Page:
|An Economic Perspective on Personality Traits and Alcohol Misuse: Evidence from the Health and Retirement Study
|Year of Publication
|Kessler, AS, Maclean, JCatherine
|Journal of Mental Health Policy and Economics
|Employment and Labor Force, Health Conditions and Status, Public Policy
Background: Recent economic work suggests a role for personality traits in determining socioeconomic outcomes. Much of this work has considered labor market outcomes, human capital accumulation, and, to some extent, health outcomes. No economic studies have explored the role of the Big Five taxonomy in alcohol use and misuse. Given defining characteristics of the Big Five, they are plausibly linked with these outcomes. Alcohol misuse is associated with large social costs through healthcare costs, traffic fatalities, violence, and reduced labor market productivity. Thus, understanding risk factors for such use is warranted. Aims of the Study: To investigate the associations between the Big Five, and measures of alcohol use and alcohol misuse. Methods: We obtain data on older adults 50 years and older from the Health and Retirement Study (HRS). Our outcomes include one measure of use (any use) and two measures of misuse (heavy drinking and binge drinking). Comparing across different measures of alcohol consumption can shed light on whether the Big Five are related to moderate alcohol use that need not impose social costs or alcohol misuse that may indeed impose such costs. A randomly selected sub-set of respondents completed a self-administered questionnaire developed for the Midlife Development Inventory in either the 2006 or 2008 round of the HRS. We use information collected in this instrument to generate our independent variables of primary interest: agreeableness, openness, extraversion, neuroticism, and conscientiousness traits. Results: We find that the Big Five personality traits are linked with measures of both alcohol use and alcohol misuse. We observe substantial heterogeneity in the associations by personality traits. Specifically, agreeableness is associated with increased risk for alcohol use/misuse while extraversion and openness are negatively associated with risk for these patterns of alcohol consumption. We find no evidence that neuroticism or contentiousness predict alcohol use and misuse. We identify heterogeneity in the associations across demographic characteristics. Discussion: We find associations between the Big Five and our measures of alcohol use and alcohol misuse. Our findings are subject to several data limitations, however. Although the Big Five personality taxonomy is well utilized, it has known limitations. Even in a survey as rich as the HRS, it is likely that we are unable to control for all important variables leading to omitted variable bias. Because we focus on a sample of older adults, the generalizability of our findings to other demographic groups is not clear. Implications for Healthcare Provision and Use: Agreeableness is significantly associated with alcohol use and misuse, which could lead to greater utilization of healthcare services and thus increased costs to the healthcare system. Implication for Health Policies: Healthcare providers should consider aspects of personality when developing and communicating treatment options. Moreover, psychology and economic work documents that interventions can alter aspects of personality even among older adults. Further research on and implementation of effective interventions may be warranted. Implications for Further Research: Future studies should examine the implications of personality for a broader range of outcomes. Survey administrators could consider including validated measures of personality in surveys to facilitate such research.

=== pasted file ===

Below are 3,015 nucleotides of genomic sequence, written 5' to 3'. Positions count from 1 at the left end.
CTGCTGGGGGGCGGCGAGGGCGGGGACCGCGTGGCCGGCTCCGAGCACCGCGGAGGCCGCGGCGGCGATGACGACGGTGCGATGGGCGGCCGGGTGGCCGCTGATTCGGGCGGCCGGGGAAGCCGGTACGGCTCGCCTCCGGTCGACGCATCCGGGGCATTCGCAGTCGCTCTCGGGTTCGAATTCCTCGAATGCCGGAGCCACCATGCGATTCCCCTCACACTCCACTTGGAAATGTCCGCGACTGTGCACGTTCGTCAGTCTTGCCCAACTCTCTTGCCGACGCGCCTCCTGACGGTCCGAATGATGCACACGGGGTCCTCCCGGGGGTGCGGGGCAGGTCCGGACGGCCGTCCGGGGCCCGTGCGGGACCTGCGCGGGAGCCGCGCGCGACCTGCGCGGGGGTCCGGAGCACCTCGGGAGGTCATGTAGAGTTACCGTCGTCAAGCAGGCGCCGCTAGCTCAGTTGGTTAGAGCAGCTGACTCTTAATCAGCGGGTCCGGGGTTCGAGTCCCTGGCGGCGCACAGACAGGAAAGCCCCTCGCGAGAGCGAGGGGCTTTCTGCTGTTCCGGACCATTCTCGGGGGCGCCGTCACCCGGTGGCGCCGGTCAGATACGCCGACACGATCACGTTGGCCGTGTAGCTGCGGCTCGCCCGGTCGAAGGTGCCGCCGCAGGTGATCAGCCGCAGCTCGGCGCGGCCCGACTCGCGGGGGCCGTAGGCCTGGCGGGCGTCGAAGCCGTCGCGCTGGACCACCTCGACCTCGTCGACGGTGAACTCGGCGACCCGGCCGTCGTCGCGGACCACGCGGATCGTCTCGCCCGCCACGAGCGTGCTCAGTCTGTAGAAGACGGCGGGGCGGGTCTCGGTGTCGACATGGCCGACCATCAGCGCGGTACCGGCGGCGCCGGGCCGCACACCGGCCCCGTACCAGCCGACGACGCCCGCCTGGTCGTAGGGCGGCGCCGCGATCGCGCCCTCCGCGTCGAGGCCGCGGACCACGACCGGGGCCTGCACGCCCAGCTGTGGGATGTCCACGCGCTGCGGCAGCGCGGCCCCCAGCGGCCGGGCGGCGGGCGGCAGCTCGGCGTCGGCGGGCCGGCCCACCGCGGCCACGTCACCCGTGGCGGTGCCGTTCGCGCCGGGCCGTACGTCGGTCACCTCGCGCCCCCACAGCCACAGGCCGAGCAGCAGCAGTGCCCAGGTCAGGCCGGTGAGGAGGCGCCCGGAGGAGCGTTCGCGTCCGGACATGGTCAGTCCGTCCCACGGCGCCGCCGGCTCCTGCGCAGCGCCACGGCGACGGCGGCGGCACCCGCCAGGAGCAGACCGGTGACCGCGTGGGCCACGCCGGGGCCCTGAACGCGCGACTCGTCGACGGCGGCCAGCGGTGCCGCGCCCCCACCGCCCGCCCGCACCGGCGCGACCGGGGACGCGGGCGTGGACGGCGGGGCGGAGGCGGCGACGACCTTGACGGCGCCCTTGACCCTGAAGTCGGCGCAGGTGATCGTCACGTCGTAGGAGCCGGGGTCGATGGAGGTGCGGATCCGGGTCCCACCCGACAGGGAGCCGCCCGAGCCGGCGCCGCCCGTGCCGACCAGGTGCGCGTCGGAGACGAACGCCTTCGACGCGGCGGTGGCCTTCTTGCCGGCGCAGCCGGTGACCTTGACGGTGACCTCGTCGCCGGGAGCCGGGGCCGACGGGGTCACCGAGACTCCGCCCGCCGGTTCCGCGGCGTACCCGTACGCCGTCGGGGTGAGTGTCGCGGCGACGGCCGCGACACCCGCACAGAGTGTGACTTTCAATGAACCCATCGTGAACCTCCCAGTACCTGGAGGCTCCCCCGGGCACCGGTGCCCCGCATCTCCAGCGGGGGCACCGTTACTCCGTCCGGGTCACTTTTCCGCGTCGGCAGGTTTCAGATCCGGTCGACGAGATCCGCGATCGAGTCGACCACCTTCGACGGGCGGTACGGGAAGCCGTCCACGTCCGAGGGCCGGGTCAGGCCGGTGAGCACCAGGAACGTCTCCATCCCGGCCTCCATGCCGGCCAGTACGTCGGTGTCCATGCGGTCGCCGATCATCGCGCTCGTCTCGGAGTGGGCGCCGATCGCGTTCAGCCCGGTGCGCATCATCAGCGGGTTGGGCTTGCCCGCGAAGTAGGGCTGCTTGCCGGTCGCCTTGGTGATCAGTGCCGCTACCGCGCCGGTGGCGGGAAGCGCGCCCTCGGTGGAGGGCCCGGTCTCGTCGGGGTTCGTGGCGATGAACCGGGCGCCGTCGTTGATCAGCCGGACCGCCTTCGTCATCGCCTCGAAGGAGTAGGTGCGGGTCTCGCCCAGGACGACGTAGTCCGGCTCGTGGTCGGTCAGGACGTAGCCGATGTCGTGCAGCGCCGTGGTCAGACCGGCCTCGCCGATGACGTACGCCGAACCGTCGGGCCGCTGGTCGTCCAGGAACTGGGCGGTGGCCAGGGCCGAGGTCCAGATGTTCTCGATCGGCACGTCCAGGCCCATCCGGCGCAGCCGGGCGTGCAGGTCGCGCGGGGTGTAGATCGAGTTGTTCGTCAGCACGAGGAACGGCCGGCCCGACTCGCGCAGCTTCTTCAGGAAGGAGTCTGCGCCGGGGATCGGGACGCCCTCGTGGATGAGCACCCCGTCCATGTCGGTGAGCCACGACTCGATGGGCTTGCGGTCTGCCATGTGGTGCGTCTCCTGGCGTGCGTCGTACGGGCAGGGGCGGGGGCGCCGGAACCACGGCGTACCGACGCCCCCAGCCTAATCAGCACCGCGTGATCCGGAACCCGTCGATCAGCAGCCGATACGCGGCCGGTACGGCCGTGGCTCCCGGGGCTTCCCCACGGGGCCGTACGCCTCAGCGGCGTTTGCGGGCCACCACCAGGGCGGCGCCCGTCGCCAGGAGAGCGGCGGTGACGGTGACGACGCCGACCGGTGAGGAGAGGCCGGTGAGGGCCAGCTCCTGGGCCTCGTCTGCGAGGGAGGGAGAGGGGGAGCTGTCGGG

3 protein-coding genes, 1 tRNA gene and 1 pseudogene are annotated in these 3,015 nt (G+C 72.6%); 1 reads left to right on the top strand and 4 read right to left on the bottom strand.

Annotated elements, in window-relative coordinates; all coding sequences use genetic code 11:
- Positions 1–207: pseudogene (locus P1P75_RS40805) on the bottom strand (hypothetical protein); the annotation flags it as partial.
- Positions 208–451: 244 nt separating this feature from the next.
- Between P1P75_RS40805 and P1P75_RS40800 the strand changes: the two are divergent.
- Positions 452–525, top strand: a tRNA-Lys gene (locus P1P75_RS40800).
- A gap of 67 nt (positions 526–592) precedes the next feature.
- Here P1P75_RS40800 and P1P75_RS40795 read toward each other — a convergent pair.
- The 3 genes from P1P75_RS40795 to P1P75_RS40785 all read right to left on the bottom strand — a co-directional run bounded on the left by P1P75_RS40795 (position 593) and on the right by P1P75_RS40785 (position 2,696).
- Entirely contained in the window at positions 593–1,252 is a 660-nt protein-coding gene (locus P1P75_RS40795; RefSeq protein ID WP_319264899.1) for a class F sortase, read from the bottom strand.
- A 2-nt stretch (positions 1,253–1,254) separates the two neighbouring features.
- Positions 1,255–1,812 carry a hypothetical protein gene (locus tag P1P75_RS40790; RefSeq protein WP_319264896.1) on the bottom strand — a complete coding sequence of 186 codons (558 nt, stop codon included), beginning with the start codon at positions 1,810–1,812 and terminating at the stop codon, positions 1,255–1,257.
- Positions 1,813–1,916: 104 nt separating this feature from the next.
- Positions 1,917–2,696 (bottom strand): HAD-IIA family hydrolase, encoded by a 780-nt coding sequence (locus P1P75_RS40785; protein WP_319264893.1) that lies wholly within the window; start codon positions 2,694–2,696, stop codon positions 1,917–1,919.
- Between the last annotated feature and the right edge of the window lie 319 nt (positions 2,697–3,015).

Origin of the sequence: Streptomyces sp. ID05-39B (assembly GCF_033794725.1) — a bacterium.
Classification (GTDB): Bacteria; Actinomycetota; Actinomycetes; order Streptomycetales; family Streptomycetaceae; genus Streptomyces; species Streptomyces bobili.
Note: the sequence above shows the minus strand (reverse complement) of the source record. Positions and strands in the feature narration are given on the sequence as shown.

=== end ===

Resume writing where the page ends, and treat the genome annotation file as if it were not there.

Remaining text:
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personality traits/Big five/labor Market/alcohol use/midlife Development Inventory/public Policy